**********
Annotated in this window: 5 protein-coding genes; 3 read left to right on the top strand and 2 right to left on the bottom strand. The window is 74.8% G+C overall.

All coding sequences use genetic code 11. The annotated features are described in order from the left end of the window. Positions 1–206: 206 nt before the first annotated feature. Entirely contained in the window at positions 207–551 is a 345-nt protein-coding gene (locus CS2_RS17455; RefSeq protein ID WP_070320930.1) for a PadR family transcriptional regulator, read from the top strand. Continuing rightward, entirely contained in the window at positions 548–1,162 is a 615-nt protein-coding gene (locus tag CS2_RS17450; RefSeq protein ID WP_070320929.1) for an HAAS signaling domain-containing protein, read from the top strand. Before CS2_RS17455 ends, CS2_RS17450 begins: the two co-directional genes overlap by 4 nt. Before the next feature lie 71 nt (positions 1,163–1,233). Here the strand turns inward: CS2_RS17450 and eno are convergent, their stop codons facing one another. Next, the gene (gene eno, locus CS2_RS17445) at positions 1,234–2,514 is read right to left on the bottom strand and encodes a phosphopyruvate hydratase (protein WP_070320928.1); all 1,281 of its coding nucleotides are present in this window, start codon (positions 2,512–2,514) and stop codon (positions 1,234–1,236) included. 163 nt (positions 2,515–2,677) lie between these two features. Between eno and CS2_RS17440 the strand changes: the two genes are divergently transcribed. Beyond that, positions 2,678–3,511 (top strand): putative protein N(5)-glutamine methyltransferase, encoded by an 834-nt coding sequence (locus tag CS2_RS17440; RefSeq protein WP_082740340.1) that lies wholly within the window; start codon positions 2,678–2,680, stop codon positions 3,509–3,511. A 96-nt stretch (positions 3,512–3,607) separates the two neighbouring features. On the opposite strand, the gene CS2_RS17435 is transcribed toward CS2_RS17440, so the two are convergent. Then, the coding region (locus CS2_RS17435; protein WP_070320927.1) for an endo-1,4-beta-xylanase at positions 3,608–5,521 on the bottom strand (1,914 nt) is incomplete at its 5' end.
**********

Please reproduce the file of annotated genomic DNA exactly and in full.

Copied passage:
Annotated in this window: 5 protein-coding genes; 3 read left to right on the top strand and 2 right to left on the bottom strand. The window is 74.8% G+C overall.

All coding sequences use genetic code 11. The annotated features are described in order from the left end of the window. Positions 1–206: 206 nt before the first annotated feature. Entirely contained in the window at positions 207–551 is a 345-nt protein-coding gene (locus CS2_RS17455; RefSeq protein ID WP_070320930.1) for a PadR family transcriptional regulator, read from the top strand. Continuing rightward, entirely contained in the window at positions 548–1,162 is a 615-nt protein-coding gene (locus tag CS2_RS17450; RefSeq protein ID WP_070320929.1) for an HAAS signaling domain-containing protein, read from the top strand. Before CS2_RS17455 ends, CS2_RS17450 begins: the two co-directional genes overlap by 4 nt. Before the next feature lie 71 nt (positions 1,163–1,233). Here the strand turns inward: CS2_RS17450 and eno are convergent, their stop codons facing one another. Next, the gene (gene eno, locus CS2_RS17445) at positions 1,234–2,514 is read right to left on the bottom strand and encodes a phosphopyruvate hydratase (protein WP_070320928.1); all 1,281 of its coding nucleotides are present in this window, start codon (positions 2,512–2,514) and stop codon (positions 1,234–1,236) included. 163 nt (positions 2,515–2,677) lie between these two features. Between eno and CS2_RS17440 the strand changes: the two genes are divergently transcribed. Beyond that, positions 2,678–3,511 (top strand): putative protein N(5)-glutamine methyltransferase, encoded by an 834-nt coding sequence (locus tag CS2_RS17440; RefSeq protein WP_082740340.1) that lies wholly within the window; start codon positions 2,678–2,680, stop codon positions 3,509–3,511. A 96-nt stretch (positions 3,512–3,607) separates the two neighbouring features. On the opposite strand, the gene CS2_RS17435 is transcribed toward CS2_RS17440, so the two are convergent. Then, the coding region (locus CS2_RS17435; protein WP_070320927.1) for an endo-1,4-beta-xylanase at positions 3,608–5,521 on the bottom strand (1,914 nt) is incomplete at its 5' end.